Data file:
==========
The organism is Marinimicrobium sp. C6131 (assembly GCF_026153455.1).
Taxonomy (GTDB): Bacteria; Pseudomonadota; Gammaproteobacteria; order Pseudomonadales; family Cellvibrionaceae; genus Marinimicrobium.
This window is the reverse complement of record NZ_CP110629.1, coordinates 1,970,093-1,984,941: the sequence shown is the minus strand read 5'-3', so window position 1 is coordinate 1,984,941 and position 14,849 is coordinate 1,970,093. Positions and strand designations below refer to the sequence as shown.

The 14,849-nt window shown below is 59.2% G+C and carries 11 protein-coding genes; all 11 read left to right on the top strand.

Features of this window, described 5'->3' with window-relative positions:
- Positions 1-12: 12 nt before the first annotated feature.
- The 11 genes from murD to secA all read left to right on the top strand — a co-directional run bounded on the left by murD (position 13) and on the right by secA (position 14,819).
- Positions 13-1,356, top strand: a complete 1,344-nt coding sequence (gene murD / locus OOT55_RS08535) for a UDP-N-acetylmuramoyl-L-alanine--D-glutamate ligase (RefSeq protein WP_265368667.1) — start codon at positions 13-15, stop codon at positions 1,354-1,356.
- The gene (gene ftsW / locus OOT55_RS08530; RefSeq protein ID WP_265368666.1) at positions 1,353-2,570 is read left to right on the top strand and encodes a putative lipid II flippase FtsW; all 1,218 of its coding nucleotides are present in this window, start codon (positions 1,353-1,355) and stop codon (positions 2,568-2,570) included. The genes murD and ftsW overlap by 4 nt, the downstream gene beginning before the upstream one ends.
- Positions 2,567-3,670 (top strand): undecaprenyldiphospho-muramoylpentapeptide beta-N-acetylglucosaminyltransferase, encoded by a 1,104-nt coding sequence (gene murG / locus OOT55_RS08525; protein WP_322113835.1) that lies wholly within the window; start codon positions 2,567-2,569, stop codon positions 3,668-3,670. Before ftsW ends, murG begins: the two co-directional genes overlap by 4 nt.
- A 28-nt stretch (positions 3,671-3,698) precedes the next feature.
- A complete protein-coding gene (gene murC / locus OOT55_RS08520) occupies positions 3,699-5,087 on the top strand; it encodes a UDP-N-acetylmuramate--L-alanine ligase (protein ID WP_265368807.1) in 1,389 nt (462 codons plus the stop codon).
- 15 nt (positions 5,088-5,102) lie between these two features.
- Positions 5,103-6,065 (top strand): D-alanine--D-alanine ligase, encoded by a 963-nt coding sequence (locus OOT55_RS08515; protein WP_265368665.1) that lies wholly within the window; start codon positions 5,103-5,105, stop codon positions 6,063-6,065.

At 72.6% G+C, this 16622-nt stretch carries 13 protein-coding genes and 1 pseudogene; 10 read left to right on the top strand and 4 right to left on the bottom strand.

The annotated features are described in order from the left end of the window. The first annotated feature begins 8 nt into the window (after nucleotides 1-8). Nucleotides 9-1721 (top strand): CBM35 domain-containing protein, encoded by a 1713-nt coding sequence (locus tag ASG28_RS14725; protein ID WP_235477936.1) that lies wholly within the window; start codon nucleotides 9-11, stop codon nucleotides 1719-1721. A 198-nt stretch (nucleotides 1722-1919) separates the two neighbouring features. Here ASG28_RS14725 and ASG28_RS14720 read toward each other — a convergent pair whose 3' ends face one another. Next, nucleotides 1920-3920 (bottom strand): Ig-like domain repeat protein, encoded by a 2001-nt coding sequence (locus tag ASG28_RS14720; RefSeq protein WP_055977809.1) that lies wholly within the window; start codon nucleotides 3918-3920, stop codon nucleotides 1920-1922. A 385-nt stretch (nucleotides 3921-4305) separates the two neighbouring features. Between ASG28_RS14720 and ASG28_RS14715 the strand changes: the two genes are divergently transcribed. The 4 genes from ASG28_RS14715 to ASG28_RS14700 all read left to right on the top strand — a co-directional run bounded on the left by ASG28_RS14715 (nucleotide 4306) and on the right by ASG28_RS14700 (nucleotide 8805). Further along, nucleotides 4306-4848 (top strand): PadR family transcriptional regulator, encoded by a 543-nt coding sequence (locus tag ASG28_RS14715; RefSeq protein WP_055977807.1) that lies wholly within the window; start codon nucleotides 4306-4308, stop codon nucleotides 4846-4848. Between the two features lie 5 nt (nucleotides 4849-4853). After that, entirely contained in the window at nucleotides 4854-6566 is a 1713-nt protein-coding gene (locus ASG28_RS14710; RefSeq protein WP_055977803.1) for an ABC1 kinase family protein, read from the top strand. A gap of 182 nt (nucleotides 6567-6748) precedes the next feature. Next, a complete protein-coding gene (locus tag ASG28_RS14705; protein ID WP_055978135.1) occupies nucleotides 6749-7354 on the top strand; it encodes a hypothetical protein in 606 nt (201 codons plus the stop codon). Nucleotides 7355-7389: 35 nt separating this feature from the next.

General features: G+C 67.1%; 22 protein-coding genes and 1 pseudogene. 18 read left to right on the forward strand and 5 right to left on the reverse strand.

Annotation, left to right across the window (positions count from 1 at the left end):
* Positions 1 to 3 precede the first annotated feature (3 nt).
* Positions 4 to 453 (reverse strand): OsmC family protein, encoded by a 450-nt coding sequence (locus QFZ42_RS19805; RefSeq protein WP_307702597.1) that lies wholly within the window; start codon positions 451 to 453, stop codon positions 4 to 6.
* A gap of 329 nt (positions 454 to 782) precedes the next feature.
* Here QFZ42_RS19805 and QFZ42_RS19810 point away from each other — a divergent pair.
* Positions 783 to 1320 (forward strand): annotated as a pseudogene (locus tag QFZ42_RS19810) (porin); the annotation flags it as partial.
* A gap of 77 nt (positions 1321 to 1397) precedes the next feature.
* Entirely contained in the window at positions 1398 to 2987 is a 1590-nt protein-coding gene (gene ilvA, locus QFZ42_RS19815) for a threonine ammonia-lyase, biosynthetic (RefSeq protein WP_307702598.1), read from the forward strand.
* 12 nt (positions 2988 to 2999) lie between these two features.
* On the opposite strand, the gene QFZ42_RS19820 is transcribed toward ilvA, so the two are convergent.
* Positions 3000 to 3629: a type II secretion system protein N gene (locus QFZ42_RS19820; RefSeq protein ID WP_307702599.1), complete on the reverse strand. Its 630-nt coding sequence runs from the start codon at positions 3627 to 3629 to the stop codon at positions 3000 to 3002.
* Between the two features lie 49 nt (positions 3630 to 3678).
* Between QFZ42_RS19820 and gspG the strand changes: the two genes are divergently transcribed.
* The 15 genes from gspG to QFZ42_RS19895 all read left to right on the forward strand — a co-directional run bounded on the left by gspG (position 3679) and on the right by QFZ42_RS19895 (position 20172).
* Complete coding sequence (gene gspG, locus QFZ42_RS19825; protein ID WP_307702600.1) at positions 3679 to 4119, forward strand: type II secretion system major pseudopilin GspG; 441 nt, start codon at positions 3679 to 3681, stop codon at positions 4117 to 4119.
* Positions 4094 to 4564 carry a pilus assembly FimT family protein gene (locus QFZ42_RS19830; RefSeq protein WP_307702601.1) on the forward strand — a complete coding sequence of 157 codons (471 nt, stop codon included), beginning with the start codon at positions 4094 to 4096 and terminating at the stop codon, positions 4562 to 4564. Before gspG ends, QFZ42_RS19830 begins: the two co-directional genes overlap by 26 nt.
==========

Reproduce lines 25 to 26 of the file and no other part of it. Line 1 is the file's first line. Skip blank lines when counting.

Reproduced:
* Entirely contained in the window at positions 1398 to 2987 is a 1590-nt protein-coding gene (gene ilvA, locus QFZ42_RS19815) for a threonine ammonia-lyase, biosynthetic (RefSeq protein WP_307702598.1), read from the forward strand.
* 12 nt (positions 2988 to 2999) lie between these two features.